He is, as Labour often are, good at identifying problems, some real and significant, some wildly exaggerated and some imaginary. Where he misses is in solutions. Such things as the magic money tree in new guises and statements of the blindingly obvious like the need for more manufacturing and the taking up of the opportunities in green and new technology.

      It will be interesting to see how the Labour leadership vote goes. I suspect Corbyn himself knows he is not a leader. He is comfortable in his ideological purity rebelling from the sidelines but is imo unable to build the alliances and make the compromises that leadership requires. His hope is to make a good showing and influence the direction of whoever the new leader is.

      He has certainly made things more interesting, and I am glad he is on the ballot paper because this debate is one that the Labour Party needed to have. We shall see how it turns out.

      • Sean Creighton

        If Corbyn becomes Leader it will be a refreshing change from those politicians who are are more concerned with their own self-importance and egos. His is used to working with broad coalitions of people and therefore may ensure a more collective style of Shadow/Cabinet leadership. It is being argued that he has no experience: ministerial, local government or trade union. Cameron had no such experience either. I saw the secret of Corby’s appeal back in the early 2000s when he attended as local MP the AGM of a local community project. This event was not the usual boring type AGM but a real celebration of the range of work and the achievements of the incredible diverse range of well over 200 people using it. This included an asylum seeker who arrived with no English and presented the report of her ESOL group in English – her first ever public speech, to great applause. Corbyn’s brief talk was about the value of the project. He stayed the whole time just chatting with lots of people, comfortable and with no airs and graces.

        • moguloilman

          Hello Sean,
          He has indeed made things interesting, and he is not without his charm. At the moment though I think the media has become fixated on him such that the others are struggling to get any air time.

          His policy is generic socialism of the sort that has blighted much of South America yet he is not being challenged on the practicality and the detail. Losing his temper on Channel Four when challenged on the Middle East is the closest we have got.

          It is also true that Cameron’s experience was limited. Similarly Tony Blair’s only ever job was Prime Minister. Whether Corbyn could bring a different style, but still effective leadership I just don’t know. Doing it for close to five years is a big ask.

          Of his working with broad coalitions I have no evidence, that is not to say that it doesn’t exist. I see a man comfortable in his ideological but impractical purity.

          Right now the Tory government is probably happy with the distraction, the media are happy filling the silly season and Corbyn’s leadership opponents are hoping that given time it will blow over before the actually voting.

          I am beginning to get fed up with it.

        • Anthony Miller

          “If Corbyn becomes Leader it will be a refreshing change from those
          politicians who are are more concerned with their own self-importance
          and egos”

          Stop it my sides are splitting. Whatever you say about his politics one thing he hasn’t got is a small ego…

  • Anthony Miller

    “How times have changed. Jeremy Corbyn is now the favourite, nominated by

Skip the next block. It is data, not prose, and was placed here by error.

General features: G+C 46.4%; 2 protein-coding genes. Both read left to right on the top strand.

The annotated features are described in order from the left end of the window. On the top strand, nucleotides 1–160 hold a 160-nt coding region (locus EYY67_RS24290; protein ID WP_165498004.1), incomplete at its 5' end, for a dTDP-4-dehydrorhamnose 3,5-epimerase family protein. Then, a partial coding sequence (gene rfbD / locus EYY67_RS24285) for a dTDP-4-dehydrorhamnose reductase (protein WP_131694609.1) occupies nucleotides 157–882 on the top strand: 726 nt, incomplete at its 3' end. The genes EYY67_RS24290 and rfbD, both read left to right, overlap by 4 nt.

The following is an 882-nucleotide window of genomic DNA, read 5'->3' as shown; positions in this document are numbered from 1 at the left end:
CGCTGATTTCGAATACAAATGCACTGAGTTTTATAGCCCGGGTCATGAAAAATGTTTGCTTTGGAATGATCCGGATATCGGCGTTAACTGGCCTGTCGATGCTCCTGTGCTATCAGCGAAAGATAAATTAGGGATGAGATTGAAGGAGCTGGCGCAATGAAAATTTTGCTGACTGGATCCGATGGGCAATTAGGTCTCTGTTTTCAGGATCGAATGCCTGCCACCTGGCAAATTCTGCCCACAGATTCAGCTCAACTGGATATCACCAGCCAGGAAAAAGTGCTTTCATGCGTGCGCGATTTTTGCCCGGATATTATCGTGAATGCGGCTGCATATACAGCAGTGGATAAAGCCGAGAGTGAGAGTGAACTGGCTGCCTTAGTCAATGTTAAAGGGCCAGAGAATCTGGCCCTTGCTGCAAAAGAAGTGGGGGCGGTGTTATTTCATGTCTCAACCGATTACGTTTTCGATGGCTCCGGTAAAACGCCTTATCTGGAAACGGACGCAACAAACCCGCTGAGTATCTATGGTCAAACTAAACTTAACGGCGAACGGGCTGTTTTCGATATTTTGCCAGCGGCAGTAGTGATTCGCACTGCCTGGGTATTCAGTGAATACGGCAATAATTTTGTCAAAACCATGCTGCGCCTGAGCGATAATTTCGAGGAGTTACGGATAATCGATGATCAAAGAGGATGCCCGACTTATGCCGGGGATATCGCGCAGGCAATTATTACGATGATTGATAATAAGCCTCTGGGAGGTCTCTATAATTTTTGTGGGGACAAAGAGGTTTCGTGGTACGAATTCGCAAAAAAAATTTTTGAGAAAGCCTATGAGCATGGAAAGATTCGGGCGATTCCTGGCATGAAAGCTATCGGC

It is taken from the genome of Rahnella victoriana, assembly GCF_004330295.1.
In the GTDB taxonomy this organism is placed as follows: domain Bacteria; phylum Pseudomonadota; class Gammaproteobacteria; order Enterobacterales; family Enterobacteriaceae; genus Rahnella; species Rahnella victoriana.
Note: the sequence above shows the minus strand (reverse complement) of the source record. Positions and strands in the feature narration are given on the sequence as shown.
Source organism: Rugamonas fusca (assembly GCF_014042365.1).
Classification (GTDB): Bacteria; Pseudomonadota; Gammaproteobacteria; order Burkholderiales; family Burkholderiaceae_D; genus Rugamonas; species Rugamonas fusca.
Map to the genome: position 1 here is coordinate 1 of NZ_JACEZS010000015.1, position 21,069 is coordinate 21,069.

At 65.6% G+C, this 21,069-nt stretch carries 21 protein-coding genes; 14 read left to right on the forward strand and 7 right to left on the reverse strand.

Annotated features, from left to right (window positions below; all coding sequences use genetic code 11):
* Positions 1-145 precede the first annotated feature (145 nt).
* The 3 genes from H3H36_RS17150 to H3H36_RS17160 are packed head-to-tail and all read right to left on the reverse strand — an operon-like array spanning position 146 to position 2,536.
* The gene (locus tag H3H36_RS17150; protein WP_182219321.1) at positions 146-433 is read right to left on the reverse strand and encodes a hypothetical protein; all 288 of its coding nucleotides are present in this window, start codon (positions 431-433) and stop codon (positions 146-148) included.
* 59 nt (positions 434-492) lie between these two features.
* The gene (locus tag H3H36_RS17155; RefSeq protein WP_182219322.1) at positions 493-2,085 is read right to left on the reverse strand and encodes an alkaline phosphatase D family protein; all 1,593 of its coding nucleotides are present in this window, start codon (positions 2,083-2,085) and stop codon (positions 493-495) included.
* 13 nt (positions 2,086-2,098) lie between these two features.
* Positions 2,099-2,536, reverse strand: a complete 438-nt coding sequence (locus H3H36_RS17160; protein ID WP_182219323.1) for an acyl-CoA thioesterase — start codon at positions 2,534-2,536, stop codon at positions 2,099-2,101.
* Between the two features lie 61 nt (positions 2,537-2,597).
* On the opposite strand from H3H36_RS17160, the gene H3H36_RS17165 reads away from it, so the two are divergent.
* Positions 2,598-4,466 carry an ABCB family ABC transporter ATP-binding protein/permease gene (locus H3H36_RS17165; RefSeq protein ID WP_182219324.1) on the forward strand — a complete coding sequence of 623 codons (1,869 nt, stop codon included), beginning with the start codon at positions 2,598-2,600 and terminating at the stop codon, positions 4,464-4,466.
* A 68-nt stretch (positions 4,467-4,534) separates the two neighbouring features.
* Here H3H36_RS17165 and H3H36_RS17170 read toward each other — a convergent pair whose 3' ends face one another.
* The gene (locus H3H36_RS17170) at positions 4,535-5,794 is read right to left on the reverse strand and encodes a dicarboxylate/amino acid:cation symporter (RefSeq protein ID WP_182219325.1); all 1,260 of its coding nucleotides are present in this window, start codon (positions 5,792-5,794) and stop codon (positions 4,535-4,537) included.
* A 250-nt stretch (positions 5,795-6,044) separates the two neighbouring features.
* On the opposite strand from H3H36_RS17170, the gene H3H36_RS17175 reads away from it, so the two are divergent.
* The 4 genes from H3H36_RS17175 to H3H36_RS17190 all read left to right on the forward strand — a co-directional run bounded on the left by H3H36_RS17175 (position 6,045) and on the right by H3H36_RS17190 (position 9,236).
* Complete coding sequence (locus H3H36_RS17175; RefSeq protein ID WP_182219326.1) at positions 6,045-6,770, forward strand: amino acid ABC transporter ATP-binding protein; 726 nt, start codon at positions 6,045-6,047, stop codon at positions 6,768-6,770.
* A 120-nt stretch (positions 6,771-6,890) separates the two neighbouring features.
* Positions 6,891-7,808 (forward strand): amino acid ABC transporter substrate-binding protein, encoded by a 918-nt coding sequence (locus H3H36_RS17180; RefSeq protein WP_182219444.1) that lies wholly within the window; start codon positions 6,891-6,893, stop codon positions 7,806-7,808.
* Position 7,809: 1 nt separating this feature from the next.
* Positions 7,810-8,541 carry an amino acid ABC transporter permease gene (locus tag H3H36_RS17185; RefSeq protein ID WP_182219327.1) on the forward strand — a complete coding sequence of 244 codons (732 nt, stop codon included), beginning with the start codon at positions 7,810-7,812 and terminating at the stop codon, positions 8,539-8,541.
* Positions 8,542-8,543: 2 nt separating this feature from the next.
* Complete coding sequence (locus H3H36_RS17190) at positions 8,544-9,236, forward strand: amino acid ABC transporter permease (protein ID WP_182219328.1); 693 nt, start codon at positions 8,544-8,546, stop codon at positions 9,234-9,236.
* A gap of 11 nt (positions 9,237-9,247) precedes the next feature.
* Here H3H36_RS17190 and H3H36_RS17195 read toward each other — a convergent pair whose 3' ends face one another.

both the Croydon North and Croydon Central Labour constituency parties.
    Croydon South, first to nominate, went for the once-plausible Liz
    Kendall, now a 64/1 outsider.”

    How do they come up with these numbers? If you ask me no one knows. The big unknowns in this contest are the number of affiliates who will vote and the number of registered supporters who will vote. Big changes since last time. MPs votes are now the same weight as mine. Affiliates votes are now the same weight as mine. Under the old system an MP’s vote was worth 0.12 per cent of the total electorate, a party member’s vote was worth 0.0002 per cent and an affiliated member’s vote was worth 0.00000943 per cent and you affiliate to multiple organisations and be a member too. However, even if you affiliated to the maximum that still added up to only half a vote. If you do the maths the affiliate votes are a lot more powerful this time. You can affiliate through organisations like the Fabians and the Coop not just the TUs. Really though the new system gives a lot of power back to the TUs which New Labour took away in favour of “ordinary members” … so that’s why people are partying like it’s 1999 …or 1983. What I want to know is will the NEC publish the voter category breakdown or will it, as the Standard reported, conceal this information?

    • moguloilman

      I always quote odds numbers from Betfair, which are from matched bets laid between gamblers with opposing views on the likely outcome.

      It would certainly be interesting to see a breakdown of the different voting groups but I am not sure the Labour Party would see value in publishing it. The leader will be then the leader who has won by the rules.

      • Anthony Miller

        “but I am not sure the Labour Party would see value in publishing it”

        They published it last time. I see no benefit in concealing such information it will inevitably leak anyway and no one’s ever happy how the leader is selected. The Collins
        Report on
        Reform under the rules of which the leader is being elected said “The federal structure of the party should be retained. Trade unions and other affiliates should continue to have a collective constitutional role inside party structures, but on a more transparent basis.” And “Preserving the principle of collective affiliation, but on a more transparent basis, is a fundamental part of the package of reform proposed here” So why not tell us how each section of the federal voters voted? People can argue about the system forever but at least if the system is transparent everyone knows what they’re moaning about.